The Indian ocean tsunami was particularly tragic because there was no tsunami warning system in place in the Indian ocean, and most victims were taken by total surprise when the tsunami struck their areas. Even though the wave took hours to move around the ocean, there was not even a simple telephone communication network set up to alert residents of one coastal community that others had just perished in a tsunami, and the tsunami was moving their way. Such a simple warning system could have saved tens of thousands of lives. Since the tragedy of December 26, 2004, countries of the Indian Ocean have worked with the United Nations and other countries to establish a tsunami warning system that includes not only the Indian Ocean but also the Atlantic and Caribbean.

In most places the tsunami struck as a series of waves after an initial retreat of the sea, followed by a large crest moving ashore. There were about 30 minutes between each wave crest that rose into coastal areas. In most places the third wave was the largest, although many smaller tsunami crests continued to strike throughout the day. In a few locations people recognized early warning signs of the tsunami and successfully evacuated to safety. The most famous case is that of 10-year-old British citizen Tilly Smith, who paid attention to her studies about tsunamis in school and knew that when the waters on the beach rapidly retreat it is a sign of an impending tsunami. Tilly frantically warned her parents, who led an evacuation of the beach, saving many lives. Likewise, a Scottish science teacher named John Chroston recognized similar warning signs in a bay north of Phuket beach on Indonesia, and took a busload of tourists away from the beach front, saving lives. Some native communities also recognized early warning signs and retreated to safety. For instance, islanders on Simeulue, near the epicenter, fled away from the coast after they felt the initial earthquake, undoubtedly saving many lives. In some of the more puzzling responses to precursory phenomena, it is reported that elephants and other animals on some Indian Ocean islands of the Maldives chain south of India fled inland before the tsunami struck. Elephants have very astute hearing and may have felt the ground shaking from the approaching tsunami, so ran in fear into the dense forest.

Many countries in southeast Asia have developing economies and often sacrifice environmental concerns to advance economic development. To this end, some of these countries including Indonesia have been promoting the development of the shipping industry and the growth of shrimp farming in coastal regions. Many coral reefs have been blown up and coastal mangrove forests destroyed to let these industries grow faster. In other places coastal sand dunes have been removed to enhance growth of the coastal region. All of these natural ecosystems are fragile coastal systems that not only preserve habitats for a diverse set of species but also serve as a powerful shield from the force of incoming tsunamis. In areas where the reefs and forests were preserved, for instance the Surin Island chain off Thailand, the force of the tsunami was broken by these natural barriers. In other places, where these barriers have been removed, the waves crashed ashore with much greater force, killing those who would seemingly benefit by the destruction of their natural protective barrier. Many governments began to realize the value of these natural barriers after the tsunami and may make efforts to reverse, stop, or slow their destruction.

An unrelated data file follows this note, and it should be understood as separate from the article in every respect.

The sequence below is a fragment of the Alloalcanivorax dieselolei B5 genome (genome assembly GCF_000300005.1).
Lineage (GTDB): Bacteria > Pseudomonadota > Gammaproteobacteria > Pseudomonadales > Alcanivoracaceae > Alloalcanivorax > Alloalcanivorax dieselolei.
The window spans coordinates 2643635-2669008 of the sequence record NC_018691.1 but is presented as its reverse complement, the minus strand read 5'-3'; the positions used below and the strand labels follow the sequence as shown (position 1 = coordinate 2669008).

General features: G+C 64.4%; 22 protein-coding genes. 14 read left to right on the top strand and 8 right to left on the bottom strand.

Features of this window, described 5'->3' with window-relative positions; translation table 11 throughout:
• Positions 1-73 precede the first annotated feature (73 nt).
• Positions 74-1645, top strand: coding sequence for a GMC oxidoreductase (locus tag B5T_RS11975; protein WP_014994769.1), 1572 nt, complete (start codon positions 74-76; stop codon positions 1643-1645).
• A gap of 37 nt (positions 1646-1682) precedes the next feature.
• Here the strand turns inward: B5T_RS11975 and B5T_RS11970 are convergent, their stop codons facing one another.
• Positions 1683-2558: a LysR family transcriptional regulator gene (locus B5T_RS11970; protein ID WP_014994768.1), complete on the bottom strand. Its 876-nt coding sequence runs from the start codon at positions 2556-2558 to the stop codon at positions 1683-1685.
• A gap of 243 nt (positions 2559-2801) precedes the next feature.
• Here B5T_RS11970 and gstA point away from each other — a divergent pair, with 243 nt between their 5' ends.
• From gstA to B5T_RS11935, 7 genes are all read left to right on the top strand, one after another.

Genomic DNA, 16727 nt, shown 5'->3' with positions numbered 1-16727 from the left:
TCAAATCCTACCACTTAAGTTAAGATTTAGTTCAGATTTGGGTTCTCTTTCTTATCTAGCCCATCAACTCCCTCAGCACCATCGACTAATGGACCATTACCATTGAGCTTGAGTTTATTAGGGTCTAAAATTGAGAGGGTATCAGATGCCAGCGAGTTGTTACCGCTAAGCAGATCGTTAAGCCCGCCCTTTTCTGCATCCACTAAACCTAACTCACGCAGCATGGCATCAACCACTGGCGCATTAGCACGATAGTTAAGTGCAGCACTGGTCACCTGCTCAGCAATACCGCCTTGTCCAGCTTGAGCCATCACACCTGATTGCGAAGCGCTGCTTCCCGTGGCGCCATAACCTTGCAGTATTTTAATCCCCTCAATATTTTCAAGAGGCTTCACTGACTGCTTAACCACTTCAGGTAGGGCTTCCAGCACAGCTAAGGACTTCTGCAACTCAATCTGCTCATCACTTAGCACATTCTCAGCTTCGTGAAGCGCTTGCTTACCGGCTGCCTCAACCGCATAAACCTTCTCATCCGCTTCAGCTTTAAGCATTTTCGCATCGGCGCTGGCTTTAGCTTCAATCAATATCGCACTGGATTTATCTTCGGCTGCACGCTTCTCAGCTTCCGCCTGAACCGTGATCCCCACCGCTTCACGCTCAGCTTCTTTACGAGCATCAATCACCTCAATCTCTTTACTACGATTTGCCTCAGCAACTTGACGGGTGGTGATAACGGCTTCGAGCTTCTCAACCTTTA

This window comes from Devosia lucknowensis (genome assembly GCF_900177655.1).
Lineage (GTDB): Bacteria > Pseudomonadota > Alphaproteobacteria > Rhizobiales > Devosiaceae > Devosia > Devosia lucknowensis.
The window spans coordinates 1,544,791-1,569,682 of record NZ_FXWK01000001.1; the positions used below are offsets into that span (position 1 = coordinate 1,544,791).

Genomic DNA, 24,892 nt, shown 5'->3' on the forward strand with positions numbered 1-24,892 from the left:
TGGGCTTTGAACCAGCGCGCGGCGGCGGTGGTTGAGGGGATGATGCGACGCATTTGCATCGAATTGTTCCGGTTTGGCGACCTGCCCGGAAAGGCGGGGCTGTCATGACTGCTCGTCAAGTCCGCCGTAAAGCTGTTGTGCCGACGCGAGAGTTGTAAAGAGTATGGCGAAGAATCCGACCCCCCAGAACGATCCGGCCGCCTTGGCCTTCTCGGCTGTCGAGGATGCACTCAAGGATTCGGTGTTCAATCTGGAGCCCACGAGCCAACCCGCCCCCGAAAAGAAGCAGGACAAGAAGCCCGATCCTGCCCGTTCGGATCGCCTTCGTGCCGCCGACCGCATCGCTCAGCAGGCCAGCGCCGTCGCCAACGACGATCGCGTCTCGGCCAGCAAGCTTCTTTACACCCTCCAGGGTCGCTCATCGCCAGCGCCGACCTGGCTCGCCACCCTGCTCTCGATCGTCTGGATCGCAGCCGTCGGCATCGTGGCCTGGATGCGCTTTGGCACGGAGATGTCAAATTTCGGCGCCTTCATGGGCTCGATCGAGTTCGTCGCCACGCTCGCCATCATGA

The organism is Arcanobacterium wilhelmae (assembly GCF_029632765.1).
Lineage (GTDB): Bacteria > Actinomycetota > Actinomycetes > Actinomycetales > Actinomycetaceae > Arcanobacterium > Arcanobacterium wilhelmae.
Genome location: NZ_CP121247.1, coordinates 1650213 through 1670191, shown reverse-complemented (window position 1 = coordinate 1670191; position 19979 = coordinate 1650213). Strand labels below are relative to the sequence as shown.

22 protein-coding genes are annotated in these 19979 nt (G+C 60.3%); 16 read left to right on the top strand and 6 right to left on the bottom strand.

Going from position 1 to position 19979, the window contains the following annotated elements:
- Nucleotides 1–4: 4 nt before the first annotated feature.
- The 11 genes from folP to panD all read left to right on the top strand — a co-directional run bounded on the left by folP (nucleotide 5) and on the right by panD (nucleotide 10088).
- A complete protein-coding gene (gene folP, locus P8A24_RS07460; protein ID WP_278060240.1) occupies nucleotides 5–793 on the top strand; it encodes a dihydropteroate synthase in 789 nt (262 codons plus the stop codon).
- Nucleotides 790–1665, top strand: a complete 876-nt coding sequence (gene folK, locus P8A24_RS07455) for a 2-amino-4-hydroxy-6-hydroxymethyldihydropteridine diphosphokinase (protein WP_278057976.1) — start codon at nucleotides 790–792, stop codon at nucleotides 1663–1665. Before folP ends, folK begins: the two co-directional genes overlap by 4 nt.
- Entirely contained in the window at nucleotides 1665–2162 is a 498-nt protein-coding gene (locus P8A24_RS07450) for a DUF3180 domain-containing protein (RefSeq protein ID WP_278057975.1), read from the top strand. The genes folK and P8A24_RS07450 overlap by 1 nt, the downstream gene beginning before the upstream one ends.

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Responses

  • abel
    What plate interaction created the december 26 2004 tsunami oceanicoceanic?
    2 years ago
  • phyllis
    What kind of plate boundary produced tsunami od Dec 26, 2004?
    11 months ago
  • generosa
    What kind of plate interaction occured that caused a tsunami on december 26?
    11 months ago
  • gregorio
    What plates moved to cause the tsunami of dec 26 2004?
    8 months ago
  • kathrin
    What two tectonic plates were involved in the December 26 2004 tsnuami?
    7 months ago
  • micah
    How to describe the December 26 2004 Indian Ocean Tsunami?
    7 months ago
  • christin
    Which tectonic plates made indian ocean tsunami?
    7 months ago
  • julia kasslin
    What tectonic plate is thailand on?
    5 months ago
  • Miia
    What direction did the 2004 indian tsunami tectonic plates go?
    5 months ago
  • piero
    What tectonic plates affected the tsunami in 2004?
    4 months ago
  • wallace
    What plates caused the 2004 tsunami?
    3 months ago
  • Steffen Busch
    What kind of plate interaction was responsible for the december 26, 2004 tsunami?
    2 months ago